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Title: Coming into existence : the theme of movement in Kierkegaard's writing
Author: Carlisle, C.
Awarding Body: University of Cambridge
Current Institution: University of Cambridge
Date of Award: 2002
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Abstract:
My thesis examines the theme of movement in Kierkegaard's writing, focusing on his three 1843 pseudonymous works (Either/Or, Fear and Trembling and Repetition). As a background to my interpretations of these texts, I begin by tracing the history of movement as a philosophical question, from the ancient Greek debates about the possibility of motion to Hegel's presentation of the dialectical method and the principle of mediation. I am to show how Kierkegaard's preoccupation with movement was, to some extent, responding to the philosophies of Aristotle and Hegel. In engaging with these thinkers, Kierkegaard was contributing to a debate on the principles of contradiction and mediation amongst Danish intellectuals (in particular theologians such as Mynster and Martensen) during the 1830s and early 1840s; and my research includes analysis of some of the primary texts of this debate. Having explored the philosophical and theological significance of movement in this way, I present readings of each of the three 1843 texts. My chapter on Either/Or argues that the theme of movement functions to distinguish between the aesthetic and ethical forms of existence: the aesthetic expresses himself using metaphors of stasis, whilst becoming ethical requires some kind of existential movement. Kierkegaard's phrase 'either/or' refers to the principle of contradiction which grounds movement, and which, he suggests, Hegelian philosophy misguidedly attempts to overcome. In my chapter on Repetition I argue that the movement of repetition signifies a kind of existential truth that is opposed to the methods of knowledge advocated by both Platonic and Hegelian philosophy (recollection and mediation). In this text, movement is essential to its dramatic structure; its literary motifs; and its communicative techniques, and I aim to show how the philosophical significance of movement illuminates the coherence of these different aspects of the text. My chapter on Fear and Trembling again looks at movement as a literary theme - for example, the symbolism of Abraham's journey, and the metaphor of the leap - and develops Kierkegaard's account of repetition to explore how this applies to religious faith.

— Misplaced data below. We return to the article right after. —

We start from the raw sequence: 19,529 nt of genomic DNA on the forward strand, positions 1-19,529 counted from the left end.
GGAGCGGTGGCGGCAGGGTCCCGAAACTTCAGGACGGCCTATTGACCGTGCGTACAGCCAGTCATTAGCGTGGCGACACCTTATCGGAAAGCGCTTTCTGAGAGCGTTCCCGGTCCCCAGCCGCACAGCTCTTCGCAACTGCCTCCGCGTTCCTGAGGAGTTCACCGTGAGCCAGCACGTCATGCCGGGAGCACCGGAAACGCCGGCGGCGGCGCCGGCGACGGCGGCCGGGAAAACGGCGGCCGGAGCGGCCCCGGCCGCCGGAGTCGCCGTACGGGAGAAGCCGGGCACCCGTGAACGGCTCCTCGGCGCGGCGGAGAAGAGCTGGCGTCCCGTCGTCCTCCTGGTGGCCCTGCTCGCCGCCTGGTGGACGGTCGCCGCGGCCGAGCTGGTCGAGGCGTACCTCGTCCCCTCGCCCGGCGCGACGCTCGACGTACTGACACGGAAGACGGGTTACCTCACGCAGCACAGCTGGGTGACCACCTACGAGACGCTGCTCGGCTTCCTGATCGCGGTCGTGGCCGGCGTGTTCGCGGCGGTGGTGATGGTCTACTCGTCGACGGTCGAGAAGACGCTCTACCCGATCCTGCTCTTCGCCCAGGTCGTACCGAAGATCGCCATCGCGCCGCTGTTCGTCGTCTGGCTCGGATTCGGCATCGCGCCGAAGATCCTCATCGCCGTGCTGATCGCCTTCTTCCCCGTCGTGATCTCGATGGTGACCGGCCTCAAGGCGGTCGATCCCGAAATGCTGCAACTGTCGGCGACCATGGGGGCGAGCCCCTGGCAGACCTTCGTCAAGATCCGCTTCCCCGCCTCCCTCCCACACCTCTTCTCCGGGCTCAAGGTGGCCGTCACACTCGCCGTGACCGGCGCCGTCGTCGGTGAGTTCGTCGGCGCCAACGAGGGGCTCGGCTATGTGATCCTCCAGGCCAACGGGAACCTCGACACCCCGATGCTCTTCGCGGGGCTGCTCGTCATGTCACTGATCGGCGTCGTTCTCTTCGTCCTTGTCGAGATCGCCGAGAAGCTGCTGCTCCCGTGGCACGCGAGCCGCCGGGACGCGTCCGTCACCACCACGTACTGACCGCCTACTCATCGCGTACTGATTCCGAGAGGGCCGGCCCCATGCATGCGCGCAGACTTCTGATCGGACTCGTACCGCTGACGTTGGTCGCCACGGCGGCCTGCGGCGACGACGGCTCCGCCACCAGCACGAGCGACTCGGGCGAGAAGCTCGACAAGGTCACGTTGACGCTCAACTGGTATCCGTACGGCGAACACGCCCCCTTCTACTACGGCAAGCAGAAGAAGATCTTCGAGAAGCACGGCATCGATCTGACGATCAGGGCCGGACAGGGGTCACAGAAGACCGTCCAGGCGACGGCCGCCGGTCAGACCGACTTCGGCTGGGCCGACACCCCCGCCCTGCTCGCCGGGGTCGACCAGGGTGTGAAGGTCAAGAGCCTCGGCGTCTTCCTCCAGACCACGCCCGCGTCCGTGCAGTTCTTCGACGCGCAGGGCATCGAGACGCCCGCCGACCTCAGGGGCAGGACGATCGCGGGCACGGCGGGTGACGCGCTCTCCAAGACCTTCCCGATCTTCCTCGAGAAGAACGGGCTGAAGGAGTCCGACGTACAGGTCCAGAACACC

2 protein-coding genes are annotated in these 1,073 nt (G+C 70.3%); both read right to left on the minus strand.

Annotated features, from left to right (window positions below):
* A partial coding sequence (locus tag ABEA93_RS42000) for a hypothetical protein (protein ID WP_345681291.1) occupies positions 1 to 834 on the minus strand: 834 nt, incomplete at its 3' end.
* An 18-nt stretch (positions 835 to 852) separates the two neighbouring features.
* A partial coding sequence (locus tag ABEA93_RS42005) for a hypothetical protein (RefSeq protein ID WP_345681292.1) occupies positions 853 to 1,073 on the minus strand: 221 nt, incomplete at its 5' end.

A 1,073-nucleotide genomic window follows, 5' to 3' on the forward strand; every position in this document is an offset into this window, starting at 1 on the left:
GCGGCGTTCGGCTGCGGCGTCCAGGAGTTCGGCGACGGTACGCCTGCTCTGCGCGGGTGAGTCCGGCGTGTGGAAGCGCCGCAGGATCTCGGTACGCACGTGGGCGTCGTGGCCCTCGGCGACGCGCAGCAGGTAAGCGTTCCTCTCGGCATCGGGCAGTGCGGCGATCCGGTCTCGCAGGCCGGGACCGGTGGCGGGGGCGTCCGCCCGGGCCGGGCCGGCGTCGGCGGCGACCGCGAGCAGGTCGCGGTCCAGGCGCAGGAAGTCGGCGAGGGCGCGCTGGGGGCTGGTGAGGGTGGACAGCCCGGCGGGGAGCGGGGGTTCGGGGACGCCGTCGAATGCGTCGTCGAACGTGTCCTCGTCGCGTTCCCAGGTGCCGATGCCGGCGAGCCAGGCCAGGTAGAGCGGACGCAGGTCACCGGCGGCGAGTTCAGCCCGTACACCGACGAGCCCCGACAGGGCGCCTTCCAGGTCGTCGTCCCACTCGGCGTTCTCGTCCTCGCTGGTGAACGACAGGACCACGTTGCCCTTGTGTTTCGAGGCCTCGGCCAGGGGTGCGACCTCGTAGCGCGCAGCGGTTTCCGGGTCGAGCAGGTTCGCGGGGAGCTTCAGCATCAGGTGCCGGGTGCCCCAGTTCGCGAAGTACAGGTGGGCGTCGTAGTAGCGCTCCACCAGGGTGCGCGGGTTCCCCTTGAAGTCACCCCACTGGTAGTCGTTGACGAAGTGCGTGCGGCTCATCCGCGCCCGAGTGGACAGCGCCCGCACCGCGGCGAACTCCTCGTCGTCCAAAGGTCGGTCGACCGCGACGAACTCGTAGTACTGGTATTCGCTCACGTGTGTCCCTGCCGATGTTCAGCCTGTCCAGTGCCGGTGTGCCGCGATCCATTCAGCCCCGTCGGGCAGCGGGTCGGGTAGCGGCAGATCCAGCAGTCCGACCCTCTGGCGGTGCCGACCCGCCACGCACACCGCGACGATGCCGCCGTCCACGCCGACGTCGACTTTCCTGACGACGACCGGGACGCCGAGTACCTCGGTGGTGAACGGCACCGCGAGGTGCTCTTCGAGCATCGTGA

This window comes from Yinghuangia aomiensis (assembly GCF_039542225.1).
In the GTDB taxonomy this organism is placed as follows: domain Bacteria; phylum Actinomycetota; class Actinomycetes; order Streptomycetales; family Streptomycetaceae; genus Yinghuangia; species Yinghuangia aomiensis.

Supervisor: Not available Sponsor: Not available
Qualification Name: Thesis (Ph.D.) Qualification Level: Doctoral
EThOS ID: uk.bl.ethos.597290  DOI: Not available
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